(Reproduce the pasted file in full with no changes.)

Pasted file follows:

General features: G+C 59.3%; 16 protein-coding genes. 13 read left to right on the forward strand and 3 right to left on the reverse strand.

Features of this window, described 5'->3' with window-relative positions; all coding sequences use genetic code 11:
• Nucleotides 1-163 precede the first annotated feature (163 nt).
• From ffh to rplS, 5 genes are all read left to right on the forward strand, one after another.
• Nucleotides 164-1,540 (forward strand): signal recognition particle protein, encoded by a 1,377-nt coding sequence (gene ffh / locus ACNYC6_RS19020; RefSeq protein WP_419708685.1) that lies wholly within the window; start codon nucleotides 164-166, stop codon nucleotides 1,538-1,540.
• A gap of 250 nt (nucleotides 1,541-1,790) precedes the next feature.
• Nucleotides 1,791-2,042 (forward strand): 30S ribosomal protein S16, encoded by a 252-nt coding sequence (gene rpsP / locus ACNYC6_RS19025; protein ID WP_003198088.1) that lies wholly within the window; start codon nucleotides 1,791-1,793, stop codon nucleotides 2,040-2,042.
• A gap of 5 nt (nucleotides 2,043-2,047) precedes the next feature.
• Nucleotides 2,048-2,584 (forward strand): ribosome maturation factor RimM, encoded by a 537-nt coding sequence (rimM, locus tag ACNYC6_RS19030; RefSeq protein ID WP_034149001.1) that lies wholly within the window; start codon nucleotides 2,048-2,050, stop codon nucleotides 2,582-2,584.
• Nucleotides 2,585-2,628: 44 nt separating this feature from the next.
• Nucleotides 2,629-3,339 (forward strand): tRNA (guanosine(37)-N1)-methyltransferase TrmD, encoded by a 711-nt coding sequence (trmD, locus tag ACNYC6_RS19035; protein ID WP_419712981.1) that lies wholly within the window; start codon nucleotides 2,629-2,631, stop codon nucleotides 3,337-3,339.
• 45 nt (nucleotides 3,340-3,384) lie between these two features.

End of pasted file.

General features: G+C 59.3%; 16 protein-coding genes. 13 read left to right on the forward strand and 3 right to left on the reverse strand.

Features of this window, described 5'->3' with window-relative positions; all coding sequences use genetic code 11:
• Nucleotides 1-163 precede the first annotated feature (163 nt).
• From ffh to rplS, 5 genes are all read left to right on the forward strand, one after another.
• Nucleotides 164-1,540 (forward strand): signal recognition particle protein, encoded by a 1,377-nt coding sequence (gene ffh / locus ACNYC6_RS19020; RefSeq protein WP_419708685.1) that lies wholly within the window; start codon nucleotides 164-166, stop codon nucleotides 1,538-1,540.
• A gap of 250 nt (nucleotides 1,541-1,790) precedes the next feature.
• Nucleotides 1,791-2,042 (forward strand): 30S ribosomal protein S16, encoded by a 252-nt coding sequence (gene rpsP / locus ACNYC6_RS19025; protein ID WP_003198088.1) that lies wholly within the window; start codon nucleotides 1,791-1,793, stop codon nucleotides 2,040-2,042.
• A gap of 5 nt (nucleotides 2,043-2,047) precedes the next feature.
• Nucleotides 2,048-2,584 (forward strand): ribosome maturation factor RimM, encoded by a 537-nt coding sequence (rimM, locus tag ACNYC6_RS19030; RefSeq protein ID WP_034149001.1) that lies wholly within the window; start codon nucleotides 2,048-2,050, stop codon nucleotides 2,582-2,584.
• Nucleotides 2,585-2,628: 44 nt separating this feature from the next.
• Nucleotides 2,629-3,339 (forward strand): tRNA (guanosine(37)-N1)-methyltransferase TrmD, encoded by a 711-nt coding sequence (trmD, locus tag ACNYC6_RS19035; protein ID WP_419712981.1) that lies wholly within the window; start codon nucleotides 2,629-2,631, stop codon nucleotides 3,337-3,339.
• 45 nt (nucleotides 3,340-3,384) lie between these two features.